“One day, Rickey came by with his cousin the landlord. I think they had gotten word of our ‘events’ and wanted to put a stop to them. They told us they needed to take a look at the basement. It was a little unkempt that day, and I remember Rickey grabbing a broom from our closet and literally sweeping the dirty floor, saying ‘Rickey needs Rickey’s houses to be clean!’ over and over (he really does talk like that). He was nice about it, but you could tell he was genuinely pissed that the place was kinda dirty. A little while later they told us they were going to lock us out of the basement, because our rental contract only called for us to rent the top floor of the house (which was a lie) and that they wanted to convert the basement into another unit (which was also a lie). We asked them not to, but they said they’d made up their mind, the locksmith was coming tomorrow. I asked [Rickey] to sign a baseball for me at least, and he did. Like I said, nice guy!”
“I remember Rickey saying the basement wasn’t part of the house, like it was another dimension,” recalls Ben, another housemate. “Which it was—a parallel universe where the glittering ’70s never ended.”
This could have been the end of the story, but for the fact that 1) we are dealing with early-20s dirtbags here, and 2) Rickey took a comparatively hands-off approach to property management. And so it went another way. Here’s Evan again:
“I love Rickey, and we all know he had a penchant to steal bases as a player, but there was no way we were letting him steal (dun dun dun) that basement from us. I was home when the locksmith came, and while they were doing their work, I went down to the basement with a couple glasses of water for them, all friendly-like, really laying on the charm. While they weren’t looking, I surreptitiously unlocked one of the basement windows and closed the shade so they wouldn’t notice. Job complete, the workers departed, and we were indeed locked out of our incredible party basement—for exactly two minutes. As soon as the coast was clear, I went into the backyard, pushed open the window I’d unlocked, climbed in and undid the deadbolt.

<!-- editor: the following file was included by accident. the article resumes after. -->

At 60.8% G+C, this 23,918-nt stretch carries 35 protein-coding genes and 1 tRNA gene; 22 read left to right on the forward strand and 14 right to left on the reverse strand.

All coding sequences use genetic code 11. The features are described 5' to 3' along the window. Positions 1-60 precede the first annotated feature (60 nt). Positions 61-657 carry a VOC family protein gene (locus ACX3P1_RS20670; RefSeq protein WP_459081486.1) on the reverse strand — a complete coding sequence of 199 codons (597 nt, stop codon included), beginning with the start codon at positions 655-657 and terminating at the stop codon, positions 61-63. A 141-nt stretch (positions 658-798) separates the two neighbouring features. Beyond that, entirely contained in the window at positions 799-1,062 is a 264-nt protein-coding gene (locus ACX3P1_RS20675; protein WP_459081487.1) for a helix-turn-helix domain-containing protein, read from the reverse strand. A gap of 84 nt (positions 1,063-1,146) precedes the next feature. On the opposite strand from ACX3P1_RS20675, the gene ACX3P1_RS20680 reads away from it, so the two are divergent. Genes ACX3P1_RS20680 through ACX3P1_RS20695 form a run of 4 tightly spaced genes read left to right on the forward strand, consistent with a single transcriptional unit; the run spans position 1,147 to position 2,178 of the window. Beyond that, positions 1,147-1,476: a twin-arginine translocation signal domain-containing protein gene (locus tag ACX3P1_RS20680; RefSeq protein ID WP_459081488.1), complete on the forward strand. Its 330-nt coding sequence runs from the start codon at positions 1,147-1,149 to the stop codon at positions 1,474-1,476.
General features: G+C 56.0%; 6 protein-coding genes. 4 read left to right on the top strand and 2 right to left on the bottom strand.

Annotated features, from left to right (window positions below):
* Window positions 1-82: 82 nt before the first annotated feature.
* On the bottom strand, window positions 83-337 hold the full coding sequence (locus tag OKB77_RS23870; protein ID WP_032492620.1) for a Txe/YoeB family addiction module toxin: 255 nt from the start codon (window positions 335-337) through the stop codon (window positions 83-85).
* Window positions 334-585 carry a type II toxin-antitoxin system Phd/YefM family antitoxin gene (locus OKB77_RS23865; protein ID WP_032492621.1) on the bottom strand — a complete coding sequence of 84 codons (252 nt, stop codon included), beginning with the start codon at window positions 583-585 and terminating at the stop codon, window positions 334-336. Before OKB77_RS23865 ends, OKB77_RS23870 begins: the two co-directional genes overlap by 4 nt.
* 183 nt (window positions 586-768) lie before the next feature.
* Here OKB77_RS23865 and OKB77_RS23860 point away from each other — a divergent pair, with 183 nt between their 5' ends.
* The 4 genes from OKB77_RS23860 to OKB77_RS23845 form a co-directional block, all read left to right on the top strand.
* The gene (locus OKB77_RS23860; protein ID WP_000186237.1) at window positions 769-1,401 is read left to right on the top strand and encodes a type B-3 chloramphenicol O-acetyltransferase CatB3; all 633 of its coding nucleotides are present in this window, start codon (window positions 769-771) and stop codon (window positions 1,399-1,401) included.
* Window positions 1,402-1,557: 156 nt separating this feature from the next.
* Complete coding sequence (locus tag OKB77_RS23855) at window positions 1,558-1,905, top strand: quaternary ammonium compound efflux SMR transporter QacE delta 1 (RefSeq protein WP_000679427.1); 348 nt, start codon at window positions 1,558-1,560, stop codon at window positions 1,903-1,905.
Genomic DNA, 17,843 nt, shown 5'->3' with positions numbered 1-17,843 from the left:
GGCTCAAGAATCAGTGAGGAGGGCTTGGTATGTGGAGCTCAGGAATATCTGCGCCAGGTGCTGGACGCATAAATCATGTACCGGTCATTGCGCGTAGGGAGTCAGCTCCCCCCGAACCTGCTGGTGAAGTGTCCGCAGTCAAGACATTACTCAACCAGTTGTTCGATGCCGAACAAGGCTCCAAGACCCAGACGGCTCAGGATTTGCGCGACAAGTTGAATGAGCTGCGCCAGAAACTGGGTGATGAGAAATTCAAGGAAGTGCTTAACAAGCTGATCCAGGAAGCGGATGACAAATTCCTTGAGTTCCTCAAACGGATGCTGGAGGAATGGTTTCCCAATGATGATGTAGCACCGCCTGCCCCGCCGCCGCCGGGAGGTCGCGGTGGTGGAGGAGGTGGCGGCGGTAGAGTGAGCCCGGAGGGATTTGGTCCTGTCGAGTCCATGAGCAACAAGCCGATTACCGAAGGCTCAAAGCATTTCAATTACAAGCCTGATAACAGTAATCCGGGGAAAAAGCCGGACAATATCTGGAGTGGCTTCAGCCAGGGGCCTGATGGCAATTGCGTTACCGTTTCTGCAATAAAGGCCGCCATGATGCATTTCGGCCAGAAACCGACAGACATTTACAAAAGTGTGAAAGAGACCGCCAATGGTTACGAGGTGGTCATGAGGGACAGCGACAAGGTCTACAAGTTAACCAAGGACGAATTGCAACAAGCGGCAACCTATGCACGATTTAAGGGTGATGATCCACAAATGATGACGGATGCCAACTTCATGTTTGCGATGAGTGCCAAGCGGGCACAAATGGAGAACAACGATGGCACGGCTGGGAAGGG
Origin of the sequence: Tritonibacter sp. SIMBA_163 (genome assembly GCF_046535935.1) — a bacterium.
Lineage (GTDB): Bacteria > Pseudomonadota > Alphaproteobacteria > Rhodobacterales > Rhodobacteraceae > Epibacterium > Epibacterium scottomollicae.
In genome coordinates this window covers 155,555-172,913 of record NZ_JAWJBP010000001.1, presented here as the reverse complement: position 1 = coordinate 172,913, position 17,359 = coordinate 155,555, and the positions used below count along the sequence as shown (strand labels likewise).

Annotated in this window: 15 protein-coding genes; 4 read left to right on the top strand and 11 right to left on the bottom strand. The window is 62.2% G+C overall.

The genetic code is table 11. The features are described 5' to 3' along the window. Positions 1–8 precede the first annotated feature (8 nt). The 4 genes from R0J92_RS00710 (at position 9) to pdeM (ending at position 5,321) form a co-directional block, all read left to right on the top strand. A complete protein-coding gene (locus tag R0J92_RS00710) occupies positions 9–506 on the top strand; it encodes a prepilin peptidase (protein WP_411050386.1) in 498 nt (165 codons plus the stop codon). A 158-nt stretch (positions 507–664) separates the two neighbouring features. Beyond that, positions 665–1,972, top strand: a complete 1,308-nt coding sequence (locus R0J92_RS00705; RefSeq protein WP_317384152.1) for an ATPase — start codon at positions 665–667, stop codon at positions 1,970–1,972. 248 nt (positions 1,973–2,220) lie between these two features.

We threw a ‘Rickey, You Stole My Heart, But You Can’t Steal My Base(ment)’ party a few weeks later. I still miss that place.”
If you or someone you know is living in a Rickey Property, please cherish that experience and please also do your best to respect the original fixtures. Rickey needs his properties to be clean.